But here are some teasers: There is an article by the indefatigable Calvin Trillin - truly a national treasure - explaining his signature dishes in his signature way. An article on apples helped me understand the science (large cells!) of why the tasty HoneyCrisp apples and next generation SweeTango are juicier than other varieties. There is an article on coffee and one on foraging, that art of finding food in the great outdoors. I initially thought a New Yorker-length article on foraging would be boring and, honestly, I trudged into reading it with an "it will be good for me" attitude. Thank goodness I persevered, because the author approached the topic from a delicious blended perspective of travel writing, botanical science, and foodie insight that transported me far away from my urban kitchen table to a place where anything growing is potential food. After chewing on that piece for awhile, I realized why I was so enamoured with the entire issue of the magazine: it broadened my thinking about food. In fact, I raised my head from the page and looked out my window at my shady and sloping front yard and dreamt of raised beds strategically placed to catch the spotty sun and wondered how much it would cost to terrace the back yard.
Mark Bittman wrote recently in the New York Times that the United States, bestowed with some of the world's most perfect soil and climate to grow plants, imports more fruits and vegetables than it grows. Isn't that weird? Years of farm economics have pushed America's breadbasket, that great swath of Midwestern black soil, to become America's corn basket, at the expense of filling those baskets with the very foods we should be eating. If you've been following HealthTwisty, you know I was raised on a farm that created hybrid corn and beans for farmers to grow But when I was a kid, we did not focus solely on those two crops. We also raised wheat and oats, alfalfa and hay, with periodic forays into sorghum and sunflowers. When my grandparents were still active, the farm was still a sustenance place, where the people living there grew gardens, tended stands of fruit and nut trees, managed tracts of timber, and raised animals in addition to the row crops. I don't think my grandparents bought much at grocery stores other than paper products and baking and canning supplies, and, as they grew older and didn't want the responsibility of keeping a milk cow, dairy products.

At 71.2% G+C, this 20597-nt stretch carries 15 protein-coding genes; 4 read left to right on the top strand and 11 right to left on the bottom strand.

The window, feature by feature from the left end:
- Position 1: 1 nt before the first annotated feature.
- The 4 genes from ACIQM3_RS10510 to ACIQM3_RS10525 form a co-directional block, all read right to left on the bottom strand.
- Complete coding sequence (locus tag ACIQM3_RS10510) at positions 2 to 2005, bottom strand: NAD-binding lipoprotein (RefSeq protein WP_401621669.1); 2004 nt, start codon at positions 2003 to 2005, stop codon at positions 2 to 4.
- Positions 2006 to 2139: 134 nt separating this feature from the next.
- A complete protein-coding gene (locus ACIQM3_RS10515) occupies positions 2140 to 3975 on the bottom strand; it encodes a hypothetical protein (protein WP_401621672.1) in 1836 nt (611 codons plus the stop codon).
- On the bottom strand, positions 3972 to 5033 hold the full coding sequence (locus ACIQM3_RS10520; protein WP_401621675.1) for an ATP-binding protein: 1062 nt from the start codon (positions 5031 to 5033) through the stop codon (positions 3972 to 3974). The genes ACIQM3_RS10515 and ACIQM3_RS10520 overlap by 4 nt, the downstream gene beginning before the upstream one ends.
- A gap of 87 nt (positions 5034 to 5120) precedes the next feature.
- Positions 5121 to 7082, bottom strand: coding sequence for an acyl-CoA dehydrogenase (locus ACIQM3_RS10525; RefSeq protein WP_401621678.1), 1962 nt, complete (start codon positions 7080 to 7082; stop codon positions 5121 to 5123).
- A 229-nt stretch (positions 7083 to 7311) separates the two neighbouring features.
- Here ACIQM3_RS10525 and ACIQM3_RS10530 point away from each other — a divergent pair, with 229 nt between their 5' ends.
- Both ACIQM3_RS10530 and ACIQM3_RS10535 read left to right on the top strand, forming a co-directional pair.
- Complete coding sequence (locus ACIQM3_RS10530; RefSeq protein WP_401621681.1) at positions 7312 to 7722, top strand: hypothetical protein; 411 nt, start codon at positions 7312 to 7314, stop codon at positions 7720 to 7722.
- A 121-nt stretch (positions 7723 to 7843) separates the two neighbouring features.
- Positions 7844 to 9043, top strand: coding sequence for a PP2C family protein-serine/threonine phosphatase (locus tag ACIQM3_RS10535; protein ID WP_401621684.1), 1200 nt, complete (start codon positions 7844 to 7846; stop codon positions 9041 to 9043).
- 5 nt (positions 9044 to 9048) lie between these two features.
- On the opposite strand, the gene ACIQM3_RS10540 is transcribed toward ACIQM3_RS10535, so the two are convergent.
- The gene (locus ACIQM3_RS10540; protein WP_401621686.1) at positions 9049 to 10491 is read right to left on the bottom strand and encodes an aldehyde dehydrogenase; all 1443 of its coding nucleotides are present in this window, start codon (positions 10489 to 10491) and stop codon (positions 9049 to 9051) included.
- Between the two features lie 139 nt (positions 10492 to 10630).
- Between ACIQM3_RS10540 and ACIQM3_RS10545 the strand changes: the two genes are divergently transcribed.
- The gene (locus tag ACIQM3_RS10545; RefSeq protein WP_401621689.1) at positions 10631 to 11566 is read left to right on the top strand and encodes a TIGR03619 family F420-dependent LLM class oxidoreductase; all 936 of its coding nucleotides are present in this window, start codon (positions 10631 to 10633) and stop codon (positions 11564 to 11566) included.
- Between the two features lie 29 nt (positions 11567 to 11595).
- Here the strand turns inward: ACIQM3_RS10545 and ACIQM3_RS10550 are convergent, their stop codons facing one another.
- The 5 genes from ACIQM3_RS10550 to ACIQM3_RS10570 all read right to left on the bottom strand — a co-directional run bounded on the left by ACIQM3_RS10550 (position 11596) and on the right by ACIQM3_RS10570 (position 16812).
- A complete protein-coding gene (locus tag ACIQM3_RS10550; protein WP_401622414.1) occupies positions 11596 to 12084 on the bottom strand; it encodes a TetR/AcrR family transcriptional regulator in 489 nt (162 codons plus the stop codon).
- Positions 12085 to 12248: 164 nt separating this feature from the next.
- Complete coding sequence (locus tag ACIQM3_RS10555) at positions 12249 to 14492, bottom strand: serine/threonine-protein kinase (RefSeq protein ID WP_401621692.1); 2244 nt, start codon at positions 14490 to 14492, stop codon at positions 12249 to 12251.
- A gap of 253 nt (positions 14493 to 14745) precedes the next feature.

I'm not idealizing that lifestyle because I know how much work it is. Well, maybe I am idealizing it a bit. But really, I just mention it in a roundabout way to exemplify the changes that have happened in just two generations of farming.
Which brings me to my point. Over those two generations, our food supply has become tragically narrow and it is to the detriment of our health, and our planet's health. Currently, there is a farm bill winding its way through Congress. The Environmental Working Group has posted a leaked copy of the bill here, but I don't know if it represents the most recent version. Even though the farm bill was originally initiated to help US farmers, it has evolved to the point where author Michael Pollan notes
"It isn't really a bill just for farmers. It really should be called the food bill because it is the rules for the food system we all eat by."
So we should all care what the farm bill says. The draft of the farm bill posted by EWG does have language about expanding support for fruit and vegetable growers, at least with federal crop insurance. And there is wording about limiting some subsidies and allowing others to expire with the current bill in 2012. Those are positive steps towards refocusing our nutritional attention on fruits, vegetables, and lean proteins. The 600-pound gorilla in the room, though, is the immediate concern of economically feeding the growing population of this country and the world. There are worries that the new farm bill will reduce the Supplemental Nutrition Assistance Program, aka food stamps, and few discussions about increasing access to fruits and vegetables. Farm economics are complicated and contentious, interwoven with politics and laden with big money influence. I don't have the answers, but I support those who are trying to come up with the win/win situations that will allow farmers to continue to practice their livelihoods and grow nutritious food that can be turned into reasonably priced products - including those used for energy - for consumers.
Since the debt committee has thrown up its hands, the farm bill will continue to be negotiated. In the interim, I urge you to find a copy of The New Yorker's food issue. The writing is delectable, to be sure, and the contents take you so far away from standard supermarket fare that you feel like you've been on a field trip to the bright side. Broadening our thinking about food allows us to dream, which then allows us to "begin with the end in mind," as Steven Covey famously laid out as an important step in intentionally starting on a new path. And that is my wish for Congress - please begin with the end in mind in creating a farm bill that can make good use of the farming resources this country offers in order to feed us all in a healthy way. That's all.